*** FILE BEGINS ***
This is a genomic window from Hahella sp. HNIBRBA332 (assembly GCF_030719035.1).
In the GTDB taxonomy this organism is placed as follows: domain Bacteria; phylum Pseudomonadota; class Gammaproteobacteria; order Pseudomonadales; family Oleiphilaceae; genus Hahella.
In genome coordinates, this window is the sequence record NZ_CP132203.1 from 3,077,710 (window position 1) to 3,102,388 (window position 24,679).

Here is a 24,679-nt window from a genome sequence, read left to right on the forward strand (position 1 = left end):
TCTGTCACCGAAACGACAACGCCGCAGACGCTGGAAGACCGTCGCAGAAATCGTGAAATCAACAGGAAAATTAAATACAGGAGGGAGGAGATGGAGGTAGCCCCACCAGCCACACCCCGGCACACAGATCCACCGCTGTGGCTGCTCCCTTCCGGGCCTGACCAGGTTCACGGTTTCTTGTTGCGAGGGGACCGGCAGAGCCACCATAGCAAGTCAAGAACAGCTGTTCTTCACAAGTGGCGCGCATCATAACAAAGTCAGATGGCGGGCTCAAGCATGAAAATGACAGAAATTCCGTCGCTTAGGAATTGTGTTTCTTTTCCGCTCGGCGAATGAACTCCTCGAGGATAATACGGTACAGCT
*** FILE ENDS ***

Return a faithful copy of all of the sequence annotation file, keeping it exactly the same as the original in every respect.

This is a genomic window from Hahella sp. HNIBRBA332 (assembly GCF_030719035.1).
In the GTDB taxonomy this organism is placed as follows: domain Bacteria; phylum Pseudomonadota; class Gammaproteobacteria; order Pseudomonadales; family Oleiphilaceae; genus Hahella.
In genome coordinates, this window is the sequence record NZ_CP132203.1 from 3,077,710 (window position 1) to 3,102,388 (window position 24,679).

Here is a 24,679-nt window from a genome sequence, read left to right on the forward strand (position 1 = left end):
TCTGTCACCGAAACGACAACGCCGCAGACGCTGGAAGACCGTCGCAGAAATCGTGAAATCAACAGGAAAATTAAATACAGGAGGGAGGAGATGGAGGTAGCCCCACCAGCCACACCCCGGCACACAGATCCACCGCTGTGGCTGCTCCCTTCCGGGCCTGACCAGGTTCACGGTTTCTTGTTGCGAGGGGACCGGCAGAGCCACCATAGCAAGTCAAGAACAGCTGTTCTTCACAAGTGGCGCGCATCATAACAAAGTCAGATGGCGGGCTCAAGCATGAAAATGACAGAAATTCCGTCGCTTAGGAATTGTGTTTCTTTTCCGCTCGGCGAATGAACTCCTCGAGGATAATACGGTACAGCT